by Ian Marshall, ITTF Publications Manager
Victory meant that he not only emulated Lim Jonghoon but if we add the ITTF World Tour to the equation, also he followed in the footsteps of another Korean, Lee Sangsu.
In 2010, Lee Sangsu, when he beat Sweden’s Jens Lundqvist in the final of the Men’s Singles event in Slovenia, he became the first player at an ITTF World Tour tournament to start play in the qualification stage and conclude matters standing on the top step of the podium. Now Kim Minhyeok is the most recent.
A close first came was secured by Kim Minhyeok, at 10-8 the Korean held two game points; serving Robert Gardos saved the first but then chanced his arm with a long service to the body of his adversary. Kim Minhyeok responded, a flashing forehand top spin left the Austrian flat footed.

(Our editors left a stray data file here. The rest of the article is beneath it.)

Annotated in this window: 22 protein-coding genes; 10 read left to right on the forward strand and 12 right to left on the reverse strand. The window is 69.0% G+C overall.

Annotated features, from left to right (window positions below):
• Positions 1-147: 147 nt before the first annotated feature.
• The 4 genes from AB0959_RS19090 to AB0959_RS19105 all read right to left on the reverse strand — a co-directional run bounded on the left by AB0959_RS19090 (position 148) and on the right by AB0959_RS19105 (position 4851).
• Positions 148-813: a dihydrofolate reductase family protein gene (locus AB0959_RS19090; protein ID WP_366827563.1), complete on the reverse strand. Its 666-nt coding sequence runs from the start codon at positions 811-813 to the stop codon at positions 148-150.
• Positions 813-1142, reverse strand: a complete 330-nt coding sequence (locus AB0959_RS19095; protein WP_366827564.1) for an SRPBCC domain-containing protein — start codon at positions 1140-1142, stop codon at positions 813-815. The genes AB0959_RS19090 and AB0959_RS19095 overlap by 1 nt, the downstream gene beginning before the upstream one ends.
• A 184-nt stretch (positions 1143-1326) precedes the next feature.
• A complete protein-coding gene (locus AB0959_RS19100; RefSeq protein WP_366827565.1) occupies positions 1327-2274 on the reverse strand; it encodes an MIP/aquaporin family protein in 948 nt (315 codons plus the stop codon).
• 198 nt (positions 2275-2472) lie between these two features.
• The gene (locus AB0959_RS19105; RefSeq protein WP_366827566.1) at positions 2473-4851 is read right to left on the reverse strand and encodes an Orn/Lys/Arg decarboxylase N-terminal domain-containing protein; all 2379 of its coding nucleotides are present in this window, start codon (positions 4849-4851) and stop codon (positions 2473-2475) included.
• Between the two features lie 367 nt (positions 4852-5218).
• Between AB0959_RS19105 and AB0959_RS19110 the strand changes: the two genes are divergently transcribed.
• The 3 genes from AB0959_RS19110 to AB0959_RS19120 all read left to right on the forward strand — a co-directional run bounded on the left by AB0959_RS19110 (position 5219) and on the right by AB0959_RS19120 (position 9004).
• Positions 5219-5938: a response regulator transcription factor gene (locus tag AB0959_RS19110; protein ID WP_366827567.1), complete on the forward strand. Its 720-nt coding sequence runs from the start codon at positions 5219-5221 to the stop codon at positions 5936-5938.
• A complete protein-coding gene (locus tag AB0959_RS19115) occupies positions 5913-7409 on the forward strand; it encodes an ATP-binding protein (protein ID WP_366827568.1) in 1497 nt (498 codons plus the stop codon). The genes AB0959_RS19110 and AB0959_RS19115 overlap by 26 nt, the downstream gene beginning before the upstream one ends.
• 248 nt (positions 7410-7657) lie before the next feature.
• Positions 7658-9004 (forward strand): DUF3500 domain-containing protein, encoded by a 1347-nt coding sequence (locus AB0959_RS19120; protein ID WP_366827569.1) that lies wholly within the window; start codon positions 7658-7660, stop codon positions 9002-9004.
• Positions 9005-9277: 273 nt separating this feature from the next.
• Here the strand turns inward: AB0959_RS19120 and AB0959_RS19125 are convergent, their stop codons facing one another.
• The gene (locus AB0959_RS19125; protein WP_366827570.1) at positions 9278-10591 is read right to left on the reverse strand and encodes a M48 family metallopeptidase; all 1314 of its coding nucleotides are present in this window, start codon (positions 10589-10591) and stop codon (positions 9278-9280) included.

Kim Minhyeok returned courtside for advice from his doubles partner, Cho Eonrae; for Robert Gardos, the advisor was Russia’s Vladimir Choubine, now for many years resident in southern Spain and in the early 1990s the coach at the La General Club in Granada.
Stay close to the table, attack quickly, especially from the backhand was the tactic required by Robert Gardos against Kim Minhyeok, who preferred to extol his skills from the so-called, half distance. Robert Gardos won the second game but with Kim Minhyeok always the favourite in forehand top spin rallies, the third and fourth games both went to the 21 year old Korean.
Trailing 3-4 in the fifth game, Robert Gardos called “Time Out”, it appeared a prudent move; at 9-6 he held a three point advantage. Alas for Austria, he was not able to convert, Kim Minhyeok won the next four points, the match point was saved as were two more but four in a row proved too much.
The title was secured, as in 2006 in Chile, in his only previous Men’s Singles final on either the ITTF World Tour or ITTF Challenge Series, it was defeat; in Santiago his nemesis was Vladimir Samsonov of Belarus, in Guadalajara it was Kim Minhyeok.